The share of biogenic fuels in Switzerland was only 0.17 % in 2010. In 2019, this value rose to 6.7 % for diesel and 2.6 % for petrol sales.

With the new CO₂ Act, the compensation obligation of fuel importers will increase to 15 % for the time being from 2022. This will lead to a further increase in sales of sustainable, renewable fuels.

Since 1 January 2013, only biogenic fuels based on waste and residues have been exempt from mineral oil tax. The Directorate General of Customs (BAZG) has continuously tightened its practice in granting tax relief over the past seven years. As a result of the revised CO₂ Act, which is expected to come into force on 1.1.2025,

  • tax relief will also be granted from 1.1.2025;

  • advanced biofuels" are also accepted in Switzerland, analogous to the EU's Renewable Energy Directive (RED II).


Until 2012, domestic producers as well as importers of biodiesel sold their product at an
The majority of these are sold to operators of truck fleets and construction machinery. Pure biodiesel (B100) has practically disappeared at the filling station; the business was not profitable in terms of volume. Imports increased markedly from 2013 onwards. In the meantime, many petrol stations sell B7 - mineral oil diesel with a non-declarable proportion of 7 % biodiesel.


Bioethanol is available in Switzerland as an admixture to unleaded 95 petrol or as E85. Blends of up to 5% are not subject to declaration according to SN EN 228. E85 consists of 85 % bioethanol and 15 % unleaded 95 petrol. The admixture of 15 % petrol is necessary to improve the cold start ability. E85 is only suitable for flex-fuel vehicles (FFV). Throughout Switzerland, around 50 filling stations offer E85, with a declining trend due to lack of demand.

The - exclusively imported - quantities of bioethanol have also risen sharply since 2014. The significantly lower share of renewable components in petrol is due to the fact that the current CO₂ Act, which is valid until 31.12.2024, does not allow for mass balancing, as is customary for electricity and gas. Providing evidence of the minimum environmental and social requirements for bioethanol is therefore much more difficult than for biodiesel. The law does require acceptance of the technical standards. However, the authorities are not prepared to accept mass balancing, which is unavoidable for technical reasons, even if only in clearly defined sub-areas.

Bioethanol: Market opening full of obstacles, FDF (2010)


Biofuels are based on Biomass.

In Switzerland, biofuels are based exclusively on animal or plant residues and waste materials. For example, 100 % of the biodiesel used in Switzerland consists of used cooking oils or slaughterhouse waste. These renewable fuels are enjoying increasing demand due to the climate debate and the resulting legislation.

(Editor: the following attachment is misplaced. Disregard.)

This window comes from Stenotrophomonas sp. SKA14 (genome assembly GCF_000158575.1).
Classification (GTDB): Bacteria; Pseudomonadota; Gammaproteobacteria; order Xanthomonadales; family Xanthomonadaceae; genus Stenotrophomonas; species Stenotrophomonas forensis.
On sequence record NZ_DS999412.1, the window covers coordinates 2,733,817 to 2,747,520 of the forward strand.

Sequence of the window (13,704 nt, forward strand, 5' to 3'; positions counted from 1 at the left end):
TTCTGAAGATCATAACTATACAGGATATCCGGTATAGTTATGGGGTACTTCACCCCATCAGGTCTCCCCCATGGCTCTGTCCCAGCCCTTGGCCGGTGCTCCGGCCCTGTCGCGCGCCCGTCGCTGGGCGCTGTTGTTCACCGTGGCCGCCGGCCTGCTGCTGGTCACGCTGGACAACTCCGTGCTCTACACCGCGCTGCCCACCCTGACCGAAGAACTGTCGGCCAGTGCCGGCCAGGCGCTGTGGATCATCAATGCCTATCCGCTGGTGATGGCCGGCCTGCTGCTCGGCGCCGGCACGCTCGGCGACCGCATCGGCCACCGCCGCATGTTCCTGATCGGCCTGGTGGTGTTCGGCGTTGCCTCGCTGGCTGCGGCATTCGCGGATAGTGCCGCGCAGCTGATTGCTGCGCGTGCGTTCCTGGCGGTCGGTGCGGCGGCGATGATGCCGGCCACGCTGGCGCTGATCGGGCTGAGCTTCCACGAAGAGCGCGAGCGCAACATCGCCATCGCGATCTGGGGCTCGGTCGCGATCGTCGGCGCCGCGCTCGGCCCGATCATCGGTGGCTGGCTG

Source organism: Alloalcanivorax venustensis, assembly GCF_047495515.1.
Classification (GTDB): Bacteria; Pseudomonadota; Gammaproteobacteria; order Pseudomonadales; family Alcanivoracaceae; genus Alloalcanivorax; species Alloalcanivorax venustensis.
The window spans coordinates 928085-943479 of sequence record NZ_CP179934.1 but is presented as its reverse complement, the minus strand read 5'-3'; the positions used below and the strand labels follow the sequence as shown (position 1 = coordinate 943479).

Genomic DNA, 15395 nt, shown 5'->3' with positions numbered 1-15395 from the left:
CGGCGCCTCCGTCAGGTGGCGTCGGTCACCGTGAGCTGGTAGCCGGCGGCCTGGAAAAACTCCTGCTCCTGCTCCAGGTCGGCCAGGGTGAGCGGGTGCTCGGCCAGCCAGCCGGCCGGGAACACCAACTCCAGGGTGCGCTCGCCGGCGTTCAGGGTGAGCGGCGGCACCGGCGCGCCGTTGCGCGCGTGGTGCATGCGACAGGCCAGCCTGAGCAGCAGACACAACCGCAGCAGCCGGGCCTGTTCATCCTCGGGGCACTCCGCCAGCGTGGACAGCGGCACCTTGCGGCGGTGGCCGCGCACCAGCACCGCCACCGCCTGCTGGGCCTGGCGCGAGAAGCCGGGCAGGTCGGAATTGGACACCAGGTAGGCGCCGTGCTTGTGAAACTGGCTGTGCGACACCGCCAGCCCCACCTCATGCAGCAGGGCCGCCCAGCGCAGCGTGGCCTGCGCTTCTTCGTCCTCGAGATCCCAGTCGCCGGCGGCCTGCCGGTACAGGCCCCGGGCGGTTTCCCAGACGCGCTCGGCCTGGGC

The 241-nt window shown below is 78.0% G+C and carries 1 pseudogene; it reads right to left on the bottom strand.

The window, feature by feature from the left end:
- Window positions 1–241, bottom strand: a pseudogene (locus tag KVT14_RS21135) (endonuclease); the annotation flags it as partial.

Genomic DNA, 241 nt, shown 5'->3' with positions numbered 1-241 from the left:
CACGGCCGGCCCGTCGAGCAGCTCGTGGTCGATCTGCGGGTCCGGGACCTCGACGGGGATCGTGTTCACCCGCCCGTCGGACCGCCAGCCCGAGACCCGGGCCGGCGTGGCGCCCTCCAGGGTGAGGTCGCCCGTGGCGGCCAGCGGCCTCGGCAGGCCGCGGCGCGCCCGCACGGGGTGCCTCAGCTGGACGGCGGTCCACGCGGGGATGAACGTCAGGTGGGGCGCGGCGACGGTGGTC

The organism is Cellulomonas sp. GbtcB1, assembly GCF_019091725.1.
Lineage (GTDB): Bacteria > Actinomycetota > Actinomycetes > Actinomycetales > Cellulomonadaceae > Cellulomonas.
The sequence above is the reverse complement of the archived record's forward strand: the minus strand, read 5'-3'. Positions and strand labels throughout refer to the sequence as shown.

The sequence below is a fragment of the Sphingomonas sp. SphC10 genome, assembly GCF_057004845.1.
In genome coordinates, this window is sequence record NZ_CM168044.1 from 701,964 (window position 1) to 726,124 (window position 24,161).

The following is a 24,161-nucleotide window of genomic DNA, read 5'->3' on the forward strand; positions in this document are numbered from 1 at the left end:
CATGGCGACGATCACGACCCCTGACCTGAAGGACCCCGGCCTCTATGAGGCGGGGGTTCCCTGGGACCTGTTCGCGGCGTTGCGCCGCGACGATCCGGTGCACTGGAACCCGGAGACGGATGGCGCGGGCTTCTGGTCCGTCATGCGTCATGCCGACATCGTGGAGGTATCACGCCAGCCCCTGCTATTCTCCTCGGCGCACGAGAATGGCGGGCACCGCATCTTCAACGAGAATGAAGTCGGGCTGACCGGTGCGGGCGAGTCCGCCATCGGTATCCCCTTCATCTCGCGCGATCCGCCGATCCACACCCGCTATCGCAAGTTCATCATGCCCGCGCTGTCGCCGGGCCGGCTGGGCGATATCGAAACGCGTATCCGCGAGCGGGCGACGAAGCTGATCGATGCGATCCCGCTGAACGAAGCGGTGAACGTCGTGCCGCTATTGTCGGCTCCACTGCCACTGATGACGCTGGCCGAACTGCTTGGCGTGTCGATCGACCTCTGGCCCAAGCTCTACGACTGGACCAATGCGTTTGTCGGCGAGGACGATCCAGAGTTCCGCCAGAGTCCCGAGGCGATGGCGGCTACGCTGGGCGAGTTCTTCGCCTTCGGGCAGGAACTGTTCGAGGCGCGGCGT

In the case of the liquid biofuels commonly used today, the Bioethanol as a petrol substitute and Biodiesel and HVO as a diesel substitute in the foreground. Biogas with the same molecular structure as natural gas (methane/CH4) is becoming increasingly important.

The hopefuls of the future are the synthetic biofuels and the Power-to-X technology. These are still too immature to be marketable at the present time. Experts expect synthetic fuels to be commercialised in the next five to ten years.

Due to competition with food production, biofuels have often come under criticism in the past. In Switzerland, biofuels are based exclusively on waste and residual materials. In the EU, similar trends can be observed due to the crediting of greenhouse gas savings. In addition, the revised Renewable Energy Directive (RED II) calls for a higher quota for waste-based fuels. More on this in the section Ethics.


Biofuels are divided into first, second and third generation. The first generation includes vegetable oil fuels, biodiesel and bioethanol. While renewable raw materials such as oilseeds or sugar cane are used for fuel production in the first generation, waste and residues from agriculture and forestry such as wood, harvest residues, energy crops and paper as well as animal fats are used in the second generation. These are not in competition with either food or animal feed. Third-generation biofuels are in the development phase. Biodiesel from algae and synthetic fuels are examples. These have a higher biomass productivity per area than conventional energy crops. However, it is sometimes difficult to clearly separate the three generations. Thus, specialists also speak of first-generation biofuels and those of the next generation (so-called advanced biofuels).


Biofuels Switzerland is the programme owner and programme operator of the largest KliK programme. Through this programme, biofuels are counted towards CO₂ savings. In 2018 and 2019, the programme saved a total of around 800,000 tonnes of CO₂eq.
The use of biodiesel and HVO replaces fossil diesel and bioethanol replaces fossil petrol. This is done either in pure form or through blending. The biofuel is either produced in Switzerland or imported from abroad. The largest share of biofuel comes from Germany.


The "Biofuels Switzerland" association focuses on a holistic approach to quality. This includes the housekeeping of the tank farms, the certification of the entire supply chain (BTCert) and the semi-annual, unannounced surveys to check the biodiesel quality. The samples are analysed in the laboratory and compared with their SN EN 14214 standard.

Further information and documents can be found in the chapter Quality management.


Biofuels Switzerland
Swiss Biofuels Association
Bahnhofstrasse 9
CH-4450 Sissach